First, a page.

I have written before that I consider the controls offered by darkroom to be more than adequate on their own (as supported by the many fabulous prints made throughout darkroom’s history). However, it is inescapably true that when you can work on a digital negative first, you have all the controls of the digital darkroom at your disposal in addition to those under the safelights. This inevitably brings its complications (and as you will see adds to steps to be taken) but the precision and creative possibilities open to the printer are mind boggling.
The first step is to establish a minimum exposure time for your paper that will yield a black tone. You can do this with a simple test strip, as you would when testing for negative exposure times. My paper of choice was Ilford’s fine Multigrade Warmtone Glossy. My rationale was that, as well as the fact that I enjoy its tonality, I could process, wash and dry it without the restrictions of fibre based paper.
You next print a step wedge showing a range of tones onto the digital film. These can be found for download on the internet, and are simply a range of different densities of tone running from ‘0’ (white) to ‘100’ (black). I printed mine using Epson's Advanced Black and White driver, through Lightroom.
The step wedge is taken into the darkroom and contact-printed at the minimum exposure time for black established in step one. When I exposed the step wedge, I made sure I covered a small section of the paper with opaque card. This creates a reference point representing unexposed paper, or paper white. The resulting print is then dried properly (this must be done to allow for ‘dry down’ of your print tones) and scanned at 300 ppi. I next opened this file in Photoshop, converted it to greyscale, and opened the levels adjustment. I sampled the black and white points to shift the curve so that ‘pure’ black and white are represented. This step is necessary, because we are now creating a model of the darkroom print in, as it were, a virtual space. The white reading is taken from the area of the print that was covered during darkroom exposure, the black from the 100% black section.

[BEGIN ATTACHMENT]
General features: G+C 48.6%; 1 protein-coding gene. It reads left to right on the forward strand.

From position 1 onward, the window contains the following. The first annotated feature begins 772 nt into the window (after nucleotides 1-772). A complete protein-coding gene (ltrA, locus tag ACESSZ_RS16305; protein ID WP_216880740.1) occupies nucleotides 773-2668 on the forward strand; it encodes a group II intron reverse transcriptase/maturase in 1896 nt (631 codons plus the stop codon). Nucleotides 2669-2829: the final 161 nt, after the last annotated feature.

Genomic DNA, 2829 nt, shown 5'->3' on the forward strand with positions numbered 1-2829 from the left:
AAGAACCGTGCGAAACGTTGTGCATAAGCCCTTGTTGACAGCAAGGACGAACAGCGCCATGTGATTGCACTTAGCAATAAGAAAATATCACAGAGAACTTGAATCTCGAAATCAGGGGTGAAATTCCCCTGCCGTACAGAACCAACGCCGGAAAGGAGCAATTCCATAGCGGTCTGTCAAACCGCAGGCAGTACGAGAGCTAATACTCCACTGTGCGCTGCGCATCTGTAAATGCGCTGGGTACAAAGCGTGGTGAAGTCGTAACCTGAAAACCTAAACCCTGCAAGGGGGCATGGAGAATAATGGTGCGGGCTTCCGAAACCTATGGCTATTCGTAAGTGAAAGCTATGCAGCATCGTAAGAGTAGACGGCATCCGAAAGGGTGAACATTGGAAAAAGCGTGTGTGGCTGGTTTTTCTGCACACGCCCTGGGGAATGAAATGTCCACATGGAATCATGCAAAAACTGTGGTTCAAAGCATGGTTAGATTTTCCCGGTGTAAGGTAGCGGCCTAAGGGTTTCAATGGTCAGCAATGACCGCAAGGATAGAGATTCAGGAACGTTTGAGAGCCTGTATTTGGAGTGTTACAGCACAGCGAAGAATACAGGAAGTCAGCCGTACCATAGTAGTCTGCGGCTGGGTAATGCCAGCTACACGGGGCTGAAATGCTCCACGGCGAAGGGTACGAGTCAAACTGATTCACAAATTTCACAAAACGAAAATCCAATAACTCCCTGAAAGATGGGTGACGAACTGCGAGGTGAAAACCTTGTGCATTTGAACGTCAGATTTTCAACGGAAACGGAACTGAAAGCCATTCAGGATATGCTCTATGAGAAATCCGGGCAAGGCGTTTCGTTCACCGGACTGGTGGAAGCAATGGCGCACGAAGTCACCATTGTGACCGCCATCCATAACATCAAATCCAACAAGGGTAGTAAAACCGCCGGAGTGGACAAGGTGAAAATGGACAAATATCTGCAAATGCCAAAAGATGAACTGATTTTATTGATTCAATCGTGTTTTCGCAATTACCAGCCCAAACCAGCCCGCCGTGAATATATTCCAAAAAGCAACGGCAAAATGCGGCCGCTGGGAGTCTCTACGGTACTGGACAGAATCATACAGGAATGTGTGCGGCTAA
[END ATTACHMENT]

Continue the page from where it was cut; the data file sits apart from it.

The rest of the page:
Now comes what is most difficult part. A curve must be constructed to ‘correct’ a processed digital file so that it will print correctly on darkroom paper. You could of course simply invert one such file, print it onto the film and contact print it. I’d almost encourage you to do that, because you will see the distance between digital film and a film negative. It should look pretty horrible tonally, with a whole raft of tones missing.
So what we do is read the tones from the scanned step wedge at intervals of ten to ascertain how our correction will go. This is done using the eyedropper tool in Photoshop. My numbers went 0-4, 5-4, 10-7. 20-14, 30-24, 40-37 and so on. I then built a correction curve by reversing the inputs and outputs and doing a little judging by eye. I looked at numerous accounts of how to do this online and they all yielded slightly different results. I don’t think you can get away from guesswork here. This is alchemy, and labour. You then print your curve-corrected step wedge in the hope that the tones more closely match a healthy, well spaced, sequence of tones. I printed a sample image at the same time because the tonal ‘rightness’ of images is much easier to judge. Again, however, hard work was involved because that meant applying the speculative curve to the image as well as the step wedge! You have to enjoy repetitive processes and the splendid isolation of the darkroom for this work.